Paul Johnson

Autumn, grand despoiler of beauty, and truth-teller

Autumn, grand despoiler of beauty, and truth-teller

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So autumn has come again, with her blushing and animating hand, searing and spotting, tinting and flaming, making hectic and encrimsoning, concealing decay, death and coming annihilation behind a mesmerising anarchy of colour. I have been out painting, down in Somerset, trying to get down on my oblongs of Whatman the blazing furnaces of reds, yellows and golds in my garden, beyond it and beyond the place where the indigenous fowl — geese, ducks and chickens mostly — fend off the rooks which raid their food from the darkening sky, a line of gilded birches glitter fantastical against the dark green fields. Autumn does not last: there is one perfect day when the entire chromatic symphony strikes a note of angelic harmony, with the sky a perfect eggshell blue if you are lucky, and you must grab that one day and paint furiously before the winds strike a hideous discord and blow away the enchantment.

The more I age, the more I like and respect trees, which grow old gracefully and acquire the wisdom which eludes us — me anyway. As the winds come, they spread their branches with the confidence born of many winters of survival, and dig their roots deeper into the soil. They do not mind losing the leaves, mere outer garments, as ephemeral as the Paris fashions when great masters like Dior and Balenciaga manipulated them with dismissive insolence. The leaves are the mere dividends of the seasons, sprouting from the permanent capital of wood and pulp, the inner guard and unguents beneath the bark, itself inviolable against the weather and protecting all within. It is good to draw trees when they are losing or have lost their leaves — bare ruin’d choirs, as Shakespeare says — for then their wooden architecture stands out naked in all its relentless logic and system, infinitely complex yet also massively simple, like the majestic columns and arches of Exeter, whose interior is the finest and warmest of any mediaeval cathedral — the Sistine Chapel of Gothic. Without their leaves to clothe and confuse, trees acquire their true visual character and tell you their life stories: where they shot up, supreme and confident in their youth, when they took their first determinative bend, when they bifurcated, perhaps foolishly, for climatic reasons which seemed good at the time, when they decided to push upward on another main trunk, where they lost a valuable but suspect limb in a terrible December storm — good riddance, the tap-trunk said — and where a foolish woodman lopped off a perfectly sound branch, like the wicked Hyde Park rangers who took away the big lower branches of the five enormous horse chestnuts that guard the northern entrance to Kensington Gardens, and so destroyed their perfect natural symmetry.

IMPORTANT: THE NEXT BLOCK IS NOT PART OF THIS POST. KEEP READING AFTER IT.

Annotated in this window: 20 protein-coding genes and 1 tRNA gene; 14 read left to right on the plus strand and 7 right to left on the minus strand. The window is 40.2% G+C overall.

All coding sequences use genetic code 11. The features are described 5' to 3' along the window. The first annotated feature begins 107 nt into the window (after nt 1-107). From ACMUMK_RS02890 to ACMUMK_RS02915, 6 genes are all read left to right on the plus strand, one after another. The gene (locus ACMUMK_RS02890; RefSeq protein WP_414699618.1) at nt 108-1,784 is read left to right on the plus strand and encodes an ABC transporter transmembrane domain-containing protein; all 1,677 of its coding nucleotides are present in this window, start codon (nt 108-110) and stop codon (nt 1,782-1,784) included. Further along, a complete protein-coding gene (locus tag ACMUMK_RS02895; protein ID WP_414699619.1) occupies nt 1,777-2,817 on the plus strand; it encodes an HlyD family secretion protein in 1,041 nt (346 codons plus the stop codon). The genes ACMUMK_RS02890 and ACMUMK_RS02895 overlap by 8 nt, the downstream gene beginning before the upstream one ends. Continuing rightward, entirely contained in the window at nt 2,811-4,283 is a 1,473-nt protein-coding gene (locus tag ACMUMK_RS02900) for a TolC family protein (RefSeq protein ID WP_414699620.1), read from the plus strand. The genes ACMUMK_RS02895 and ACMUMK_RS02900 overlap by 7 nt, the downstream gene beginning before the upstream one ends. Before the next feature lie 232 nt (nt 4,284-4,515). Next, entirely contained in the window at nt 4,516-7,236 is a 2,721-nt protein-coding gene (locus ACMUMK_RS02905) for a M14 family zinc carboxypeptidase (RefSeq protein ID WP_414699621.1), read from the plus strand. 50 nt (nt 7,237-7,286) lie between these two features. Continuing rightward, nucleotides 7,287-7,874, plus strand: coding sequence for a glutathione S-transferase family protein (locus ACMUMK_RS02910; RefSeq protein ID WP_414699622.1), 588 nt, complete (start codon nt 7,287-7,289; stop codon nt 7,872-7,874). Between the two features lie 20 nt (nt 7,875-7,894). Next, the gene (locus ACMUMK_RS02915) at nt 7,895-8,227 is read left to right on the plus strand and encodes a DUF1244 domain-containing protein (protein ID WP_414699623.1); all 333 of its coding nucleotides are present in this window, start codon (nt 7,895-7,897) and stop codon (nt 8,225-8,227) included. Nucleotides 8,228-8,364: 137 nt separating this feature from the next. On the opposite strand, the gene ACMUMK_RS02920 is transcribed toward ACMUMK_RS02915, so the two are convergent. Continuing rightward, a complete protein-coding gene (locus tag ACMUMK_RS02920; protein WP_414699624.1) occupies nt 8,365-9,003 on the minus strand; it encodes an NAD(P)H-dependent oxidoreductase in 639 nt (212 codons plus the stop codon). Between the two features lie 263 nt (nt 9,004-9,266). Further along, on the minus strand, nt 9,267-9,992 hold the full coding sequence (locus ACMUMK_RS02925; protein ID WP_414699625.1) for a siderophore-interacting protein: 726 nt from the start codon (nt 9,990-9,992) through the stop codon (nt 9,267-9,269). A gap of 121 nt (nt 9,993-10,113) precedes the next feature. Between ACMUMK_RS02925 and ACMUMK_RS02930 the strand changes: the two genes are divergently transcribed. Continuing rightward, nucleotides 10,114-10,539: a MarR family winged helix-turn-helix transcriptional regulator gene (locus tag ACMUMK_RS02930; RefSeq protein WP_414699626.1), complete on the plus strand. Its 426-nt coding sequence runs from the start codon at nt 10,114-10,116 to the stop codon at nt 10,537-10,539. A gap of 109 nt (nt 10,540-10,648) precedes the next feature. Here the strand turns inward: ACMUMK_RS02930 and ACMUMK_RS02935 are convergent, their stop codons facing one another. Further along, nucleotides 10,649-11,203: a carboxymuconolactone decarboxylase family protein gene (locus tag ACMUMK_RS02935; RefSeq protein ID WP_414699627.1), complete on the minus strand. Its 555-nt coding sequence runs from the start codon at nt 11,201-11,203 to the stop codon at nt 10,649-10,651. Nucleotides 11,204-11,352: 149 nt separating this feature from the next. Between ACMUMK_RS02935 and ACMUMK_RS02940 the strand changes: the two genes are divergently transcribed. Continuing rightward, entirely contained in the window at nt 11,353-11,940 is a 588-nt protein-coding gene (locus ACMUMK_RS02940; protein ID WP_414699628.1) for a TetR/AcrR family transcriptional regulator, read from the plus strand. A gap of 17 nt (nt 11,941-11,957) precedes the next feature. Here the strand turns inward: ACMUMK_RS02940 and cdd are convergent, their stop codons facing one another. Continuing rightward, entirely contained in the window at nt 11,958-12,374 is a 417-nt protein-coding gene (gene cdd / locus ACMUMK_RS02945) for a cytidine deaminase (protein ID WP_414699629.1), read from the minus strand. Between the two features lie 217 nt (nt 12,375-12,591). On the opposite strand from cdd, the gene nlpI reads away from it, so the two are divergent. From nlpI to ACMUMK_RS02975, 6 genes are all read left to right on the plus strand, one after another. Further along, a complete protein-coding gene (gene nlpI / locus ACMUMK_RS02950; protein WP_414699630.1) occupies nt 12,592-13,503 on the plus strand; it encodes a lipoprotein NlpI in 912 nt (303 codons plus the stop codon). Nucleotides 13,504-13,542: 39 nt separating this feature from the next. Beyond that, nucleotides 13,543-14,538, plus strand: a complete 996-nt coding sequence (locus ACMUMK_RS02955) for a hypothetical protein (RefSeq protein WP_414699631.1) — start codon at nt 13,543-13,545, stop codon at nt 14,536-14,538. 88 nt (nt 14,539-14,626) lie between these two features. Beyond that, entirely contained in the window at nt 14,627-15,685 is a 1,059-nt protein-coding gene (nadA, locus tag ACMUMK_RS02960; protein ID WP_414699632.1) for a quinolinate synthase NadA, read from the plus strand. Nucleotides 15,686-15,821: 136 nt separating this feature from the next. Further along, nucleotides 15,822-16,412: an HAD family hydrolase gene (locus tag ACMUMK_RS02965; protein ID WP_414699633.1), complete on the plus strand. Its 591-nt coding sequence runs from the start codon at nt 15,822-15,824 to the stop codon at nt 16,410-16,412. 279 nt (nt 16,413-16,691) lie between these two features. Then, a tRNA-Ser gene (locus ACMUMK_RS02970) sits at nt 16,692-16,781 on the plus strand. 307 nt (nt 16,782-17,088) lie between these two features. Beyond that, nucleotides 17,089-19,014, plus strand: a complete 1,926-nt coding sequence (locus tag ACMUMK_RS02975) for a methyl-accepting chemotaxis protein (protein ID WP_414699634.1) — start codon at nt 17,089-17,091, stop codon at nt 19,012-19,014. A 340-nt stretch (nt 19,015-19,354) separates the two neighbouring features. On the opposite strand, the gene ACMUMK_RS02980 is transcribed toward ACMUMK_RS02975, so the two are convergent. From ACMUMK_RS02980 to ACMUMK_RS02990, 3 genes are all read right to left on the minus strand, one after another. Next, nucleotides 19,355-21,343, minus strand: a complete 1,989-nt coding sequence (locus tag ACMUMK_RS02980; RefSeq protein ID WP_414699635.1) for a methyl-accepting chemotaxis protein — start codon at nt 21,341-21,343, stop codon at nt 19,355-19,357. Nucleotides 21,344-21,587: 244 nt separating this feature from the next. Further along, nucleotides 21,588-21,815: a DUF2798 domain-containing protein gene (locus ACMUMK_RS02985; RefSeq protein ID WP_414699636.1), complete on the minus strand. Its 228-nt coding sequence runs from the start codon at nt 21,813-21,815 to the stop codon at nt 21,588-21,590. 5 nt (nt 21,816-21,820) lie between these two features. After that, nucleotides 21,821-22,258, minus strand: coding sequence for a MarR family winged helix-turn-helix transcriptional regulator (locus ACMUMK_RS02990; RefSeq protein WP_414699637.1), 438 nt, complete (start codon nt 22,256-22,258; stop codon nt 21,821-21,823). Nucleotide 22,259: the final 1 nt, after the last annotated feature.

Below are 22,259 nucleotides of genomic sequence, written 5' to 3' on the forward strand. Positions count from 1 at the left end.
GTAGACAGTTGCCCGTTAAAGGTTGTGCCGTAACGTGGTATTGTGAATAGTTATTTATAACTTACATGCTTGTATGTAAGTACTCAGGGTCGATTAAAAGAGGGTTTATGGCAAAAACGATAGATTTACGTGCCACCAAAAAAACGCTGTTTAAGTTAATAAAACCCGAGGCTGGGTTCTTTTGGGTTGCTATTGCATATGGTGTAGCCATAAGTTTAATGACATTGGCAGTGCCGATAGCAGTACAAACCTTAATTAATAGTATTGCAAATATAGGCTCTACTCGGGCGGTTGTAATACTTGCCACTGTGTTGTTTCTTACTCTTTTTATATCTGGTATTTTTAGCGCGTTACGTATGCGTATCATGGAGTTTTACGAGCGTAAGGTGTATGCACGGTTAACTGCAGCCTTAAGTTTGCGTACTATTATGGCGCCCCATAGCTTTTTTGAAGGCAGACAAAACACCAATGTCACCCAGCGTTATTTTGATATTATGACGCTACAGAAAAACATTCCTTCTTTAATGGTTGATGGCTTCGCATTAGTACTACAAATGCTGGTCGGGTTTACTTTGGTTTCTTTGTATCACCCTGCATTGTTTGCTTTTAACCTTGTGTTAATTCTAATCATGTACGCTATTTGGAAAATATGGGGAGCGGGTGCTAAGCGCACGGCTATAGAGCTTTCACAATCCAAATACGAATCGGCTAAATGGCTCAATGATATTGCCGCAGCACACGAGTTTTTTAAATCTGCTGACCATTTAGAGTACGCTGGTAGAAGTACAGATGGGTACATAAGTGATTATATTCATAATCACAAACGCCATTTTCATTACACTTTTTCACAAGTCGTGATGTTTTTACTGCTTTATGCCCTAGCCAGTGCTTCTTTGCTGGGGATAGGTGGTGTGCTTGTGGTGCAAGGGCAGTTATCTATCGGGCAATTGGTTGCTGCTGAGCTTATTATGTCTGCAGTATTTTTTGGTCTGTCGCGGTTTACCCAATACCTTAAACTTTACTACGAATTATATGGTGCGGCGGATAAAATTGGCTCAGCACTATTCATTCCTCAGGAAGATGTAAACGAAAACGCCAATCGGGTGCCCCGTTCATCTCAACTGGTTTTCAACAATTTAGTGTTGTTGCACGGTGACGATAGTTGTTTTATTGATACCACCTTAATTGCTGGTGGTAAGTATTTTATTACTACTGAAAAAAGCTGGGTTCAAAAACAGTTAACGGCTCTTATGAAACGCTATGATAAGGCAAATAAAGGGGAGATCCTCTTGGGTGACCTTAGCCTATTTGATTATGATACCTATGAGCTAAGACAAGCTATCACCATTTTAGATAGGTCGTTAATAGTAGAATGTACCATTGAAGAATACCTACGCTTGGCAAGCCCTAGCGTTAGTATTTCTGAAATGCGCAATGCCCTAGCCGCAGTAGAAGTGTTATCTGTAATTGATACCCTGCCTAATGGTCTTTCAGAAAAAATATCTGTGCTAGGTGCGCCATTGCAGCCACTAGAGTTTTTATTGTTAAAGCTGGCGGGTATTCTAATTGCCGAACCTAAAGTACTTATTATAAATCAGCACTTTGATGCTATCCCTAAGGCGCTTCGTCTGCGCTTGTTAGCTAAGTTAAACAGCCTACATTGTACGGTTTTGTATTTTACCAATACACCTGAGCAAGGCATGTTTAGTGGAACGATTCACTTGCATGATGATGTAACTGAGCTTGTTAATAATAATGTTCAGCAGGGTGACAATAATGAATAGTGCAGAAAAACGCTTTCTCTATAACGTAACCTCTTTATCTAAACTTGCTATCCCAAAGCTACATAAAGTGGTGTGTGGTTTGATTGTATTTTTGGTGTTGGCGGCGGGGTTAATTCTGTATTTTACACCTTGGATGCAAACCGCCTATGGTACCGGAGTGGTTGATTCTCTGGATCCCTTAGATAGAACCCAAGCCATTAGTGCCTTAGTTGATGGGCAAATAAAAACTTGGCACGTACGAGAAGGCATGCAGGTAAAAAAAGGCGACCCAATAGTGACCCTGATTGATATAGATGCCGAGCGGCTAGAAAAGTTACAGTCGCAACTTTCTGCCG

A fashionable woman told me not long ago, ‘I spend a vast amount of money and, much more important, one third of my time making myself look beautiful: with trainers, dentists, cosmetic surgeons, hairdressers, beauticians, dieticians, dressmakers and all the rest of them — some angels and real experts; some frauds, all greedily chipping away at my private time. And then, the moment I captivate a man, which presumably is the object of the whole operation, I face the prospect of taking it all off and being my own bare, unpainted, tousled self, naked and, I must confess, by no means unashamed. What a bloody waste!’ (as John Osborne said when he died just after having £20,000 of work done on his teeth: his last words, apparently). Leaves are the haute couture and cosmetics of trees en grande toilette. Better without such frippery, you say? No: let’s not go too far. The spring shoots, the summer foliage and autumn tinting of trees are part of their glorious virtuosity and to be valued and enjoyed in due season. But the wood is the body of the tree, its bones and machinery, its life-system, its essence.

Time was when I found trees hard to draw and paint because I did so in the summer, mainly. It was only when I started to study trees systematically and draw them in winter that I made real progress. That was why D